Comparison of kinetic and equilibrium reaction models insimulating the behavior of porous media Page: 2 of 9
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CH4 NHH2O(h)=CH4(g)+NHH2O(w), 62b
where the hydration number NH is approximately 6. Depending on the thermodynamic state, the water produced in
the reaction of Eq. (2) can exist as liquid (the common product of dissociation in geologic systems) or ice. Two
approaches are possible for predicting hydrate dissociation. The first considers the reaction of Eq. (2) to occur at
chemical equilibrium, while the second treats it as a kinetic reaction. The equilibrium relationship between Pe and
Te is described by Fig. 1 . In the equilibrium model, the system is composed of heat and two mass components
(CH4 and H20) that are distributed among four possible phases: the gas phase (composed of CH4 and H20 vapor),
the aqueous phase (composed of H20 and dissolved CH4), the solid ice phase (involving exclusively H20), and the
solid hydrate phase. Thus, the system always exists at equilibrium, with the occurrence of the various phases and
phase transitions determined by the availability and relative distribution of heat and of the two components.
In the kinetic model, the system is composed of heat and three mass components: CH4, H20, and CH4 zE NHH20.
As opposed to the equilibrium model, the hydrate is not treated as a thermodynamic state of CH4 and H20 but as a
third distinct compound. In this case the solid hydrate phase is considered to be composed exclusively of the CH4 zE
NHH20 component. Phase changes and transitions are determined by a kinetic rate of dissociation or formation,
which acts as a source/sink term and is given by the equation of Kim et al. :
dmH dt 1 KO exp E RT F AA6fe f D; 63b
where f and fe are the values of fugacity (Pa) for the pressure at temperature T ( C) in the gas phase and at
equilibrium, respectively; E is the hydration activation energy (J mol 1); KO is the hydration reaction constant (kg
m 2 Pa 1 s 1); A is the surface area (m2) for the reaction; FA is the area adjustment factor [dimensionless],
which accounts for deviations from the assumption of grain sphericity used in calculating A ; and R is the
universal gas constant (J mol 1 C 1). Values of KO and the E which are used in this study have been determined
from laboratory data in pure hydrate systems [12,13] and in hydrate-bearing media .
It is difficult to know a priori which reaction model, equilibrium or kinetic, is most appropriate for the description of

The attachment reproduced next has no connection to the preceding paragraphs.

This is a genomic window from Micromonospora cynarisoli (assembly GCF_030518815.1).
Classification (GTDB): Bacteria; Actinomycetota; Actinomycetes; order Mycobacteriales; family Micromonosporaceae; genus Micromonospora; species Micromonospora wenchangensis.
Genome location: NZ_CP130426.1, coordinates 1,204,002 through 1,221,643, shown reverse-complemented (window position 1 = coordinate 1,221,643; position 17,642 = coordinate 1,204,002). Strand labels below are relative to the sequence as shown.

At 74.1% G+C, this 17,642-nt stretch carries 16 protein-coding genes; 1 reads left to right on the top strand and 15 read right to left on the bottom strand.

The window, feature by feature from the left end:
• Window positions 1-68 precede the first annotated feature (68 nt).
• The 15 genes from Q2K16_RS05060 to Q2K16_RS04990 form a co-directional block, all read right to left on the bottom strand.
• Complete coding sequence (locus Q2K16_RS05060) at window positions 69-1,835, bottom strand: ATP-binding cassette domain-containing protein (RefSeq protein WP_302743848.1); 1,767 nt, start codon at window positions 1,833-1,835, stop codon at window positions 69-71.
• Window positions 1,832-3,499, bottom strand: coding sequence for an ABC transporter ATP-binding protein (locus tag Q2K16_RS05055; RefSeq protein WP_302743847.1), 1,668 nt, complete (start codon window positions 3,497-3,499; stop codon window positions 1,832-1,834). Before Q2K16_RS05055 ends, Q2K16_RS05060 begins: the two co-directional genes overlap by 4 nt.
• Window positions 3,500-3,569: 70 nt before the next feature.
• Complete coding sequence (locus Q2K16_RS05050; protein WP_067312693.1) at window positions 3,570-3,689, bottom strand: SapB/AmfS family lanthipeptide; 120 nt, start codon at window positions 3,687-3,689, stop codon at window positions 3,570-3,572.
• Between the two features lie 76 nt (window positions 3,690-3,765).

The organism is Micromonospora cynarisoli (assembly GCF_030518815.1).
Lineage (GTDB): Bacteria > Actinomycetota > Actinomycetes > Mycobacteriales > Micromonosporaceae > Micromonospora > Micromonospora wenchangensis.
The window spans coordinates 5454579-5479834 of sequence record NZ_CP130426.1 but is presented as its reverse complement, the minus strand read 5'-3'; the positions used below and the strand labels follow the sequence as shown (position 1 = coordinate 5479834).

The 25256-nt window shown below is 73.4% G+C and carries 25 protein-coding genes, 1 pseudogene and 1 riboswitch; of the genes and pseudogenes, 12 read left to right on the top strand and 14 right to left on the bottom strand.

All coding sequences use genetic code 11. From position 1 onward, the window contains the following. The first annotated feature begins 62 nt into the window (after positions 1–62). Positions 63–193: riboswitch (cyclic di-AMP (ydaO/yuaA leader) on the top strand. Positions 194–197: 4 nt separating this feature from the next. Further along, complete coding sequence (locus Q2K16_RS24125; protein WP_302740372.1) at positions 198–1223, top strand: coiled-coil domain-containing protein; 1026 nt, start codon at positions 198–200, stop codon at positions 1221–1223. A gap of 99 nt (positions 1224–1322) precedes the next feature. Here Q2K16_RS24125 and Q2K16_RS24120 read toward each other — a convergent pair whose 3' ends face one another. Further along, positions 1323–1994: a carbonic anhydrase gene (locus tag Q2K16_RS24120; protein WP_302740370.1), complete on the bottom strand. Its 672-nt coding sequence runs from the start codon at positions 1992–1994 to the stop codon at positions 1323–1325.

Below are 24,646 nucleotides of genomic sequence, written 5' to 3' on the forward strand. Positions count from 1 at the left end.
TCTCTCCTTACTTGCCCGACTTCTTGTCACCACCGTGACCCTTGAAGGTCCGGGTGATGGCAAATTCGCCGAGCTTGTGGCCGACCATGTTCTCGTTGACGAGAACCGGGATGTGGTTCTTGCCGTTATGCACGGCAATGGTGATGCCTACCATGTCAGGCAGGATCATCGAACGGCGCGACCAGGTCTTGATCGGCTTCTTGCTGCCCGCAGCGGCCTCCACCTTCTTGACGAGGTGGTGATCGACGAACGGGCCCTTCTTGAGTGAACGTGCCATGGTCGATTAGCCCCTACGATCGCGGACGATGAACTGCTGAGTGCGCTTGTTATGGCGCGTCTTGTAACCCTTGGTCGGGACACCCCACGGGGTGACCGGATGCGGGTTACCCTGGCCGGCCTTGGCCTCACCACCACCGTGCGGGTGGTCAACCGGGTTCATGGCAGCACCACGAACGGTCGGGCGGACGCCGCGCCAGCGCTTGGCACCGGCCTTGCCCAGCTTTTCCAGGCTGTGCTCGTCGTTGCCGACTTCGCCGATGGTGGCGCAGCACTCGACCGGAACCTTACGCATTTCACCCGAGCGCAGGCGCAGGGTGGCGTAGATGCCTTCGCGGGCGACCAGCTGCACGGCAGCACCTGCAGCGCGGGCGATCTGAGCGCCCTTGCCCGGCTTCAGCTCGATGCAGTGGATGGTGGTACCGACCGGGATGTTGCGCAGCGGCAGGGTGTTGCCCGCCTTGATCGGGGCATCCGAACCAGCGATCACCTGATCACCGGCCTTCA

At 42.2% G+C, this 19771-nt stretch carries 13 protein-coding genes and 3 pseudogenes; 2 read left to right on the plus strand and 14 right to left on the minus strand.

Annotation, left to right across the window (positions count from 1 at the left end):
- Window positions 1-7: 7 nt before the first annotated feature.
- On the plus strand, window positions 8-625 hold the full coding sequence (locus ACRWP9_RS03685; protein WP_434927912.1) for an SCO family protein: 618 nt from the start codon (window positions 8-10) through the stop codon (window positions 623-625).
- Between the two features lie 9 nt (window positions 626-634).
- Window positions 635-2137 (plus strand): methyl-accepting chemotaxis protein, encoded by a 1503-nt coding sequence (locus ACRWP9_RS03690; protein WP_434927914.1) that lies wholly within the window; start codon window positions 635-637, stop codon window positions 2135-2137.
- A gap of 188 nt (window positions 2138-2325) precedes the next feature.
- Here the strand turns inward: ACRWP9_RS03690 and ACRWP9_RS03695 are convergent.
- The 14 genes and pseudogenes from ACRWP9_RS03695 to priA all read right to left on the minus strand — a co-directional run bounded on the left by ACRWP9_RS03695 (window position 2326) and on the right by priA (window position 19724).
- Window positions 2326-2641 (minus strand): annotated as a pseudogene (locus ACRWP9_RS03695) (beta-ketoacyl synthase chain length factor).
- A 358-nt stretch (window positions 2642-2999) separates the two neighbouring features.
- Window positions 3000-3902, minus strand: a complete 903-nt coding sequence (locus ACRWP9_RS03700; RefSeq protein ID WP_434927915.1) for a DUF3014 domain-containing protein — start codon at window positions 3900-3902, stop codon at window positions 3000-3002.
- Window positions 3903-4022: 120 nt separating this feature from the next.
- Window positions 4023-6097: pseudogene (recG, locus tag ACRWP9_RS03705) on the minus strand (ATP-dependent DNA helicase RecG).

problems of hydrate dissociation in porous media. While the kinetic model may more accurately model hydrate
dissociation, the use of the equilibrium model may be justified in some cases due to its computational efficiency (as
it involves one less equation per grid block than the kinetic one) and because predictions made using both models
are in many cases remarkably similar . Prior to this study, we worked with the assumption that, in general,
thermalstimulation-induced production is accurately described by an equilibrium model, while a kinetic model may
be more appropriate for depressurization-induced dissociation.
The objective of this study is to investigate through numerical simulation the conditions under which the use of each
of the two models (equilibrium and kinetic) is appropriate, and to evaluate differences in predictions from the two
models. Specifically, we aim (1) to investigate whether the rate of CH4-hydrate dissociation in a variety of realistic
situations is limited by kinetics; (2) to compare model predictions obtained by using the kinetic and equilibrium
models of dissociation for a wide range of production scenarios and geological settings; and (3) to investigate the
relative sensitivity of the two dissociation models to a number of parameters, including numerical discretization,
initial hydrate saturation and the area adjustment factor FA (Eq. (3)).
1.3. Test cases
We investigate four test cases (A-D). The first two cases involve production from a Class 3 hydrate accumulation
, which is characterized by a hydrate-bearing layer (HBL) underlain and overlain by impermeable layers. In Case
A dissociation is induced by thermal stimulation, in which the temperature of the HBL is increased above Te at the
prevailing pressure (Fig. 1), while in Case B dissociation is induced by depressurization, in which the pressure of
the HBL is reduced below the Pe at the prevailing temperature (Fig. 1). In Case C we examine production at a
constant rate from a Class 1 hydrate accumulation. This type of accumulation is characterized by a HBL overlain by
an impermeable layer and underlain by a two-phase zone of water and mobile gas, and it has been identified as a
particularly promising target for gas production [15,16]. In Case D, we simulate the response of a hydrate-bearing
core as it is extracted from depth (in situ conditions) and transported to the surface.
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Kowalsky, Michael B. & Moridis, George J. Comparison of kinetic and equilibrium reaction models insimulating the behavior of porous media, article, November 29, 2006; Berkeley, California. (https://digital.library.unt.edu/ark:/67531/metadc902720/m1/2/: accessed March 21, 2019), University of North Texas Libraries, Digital Library, https://digital.library.unt.edu; crediting UNT Libraries Government Documents Department.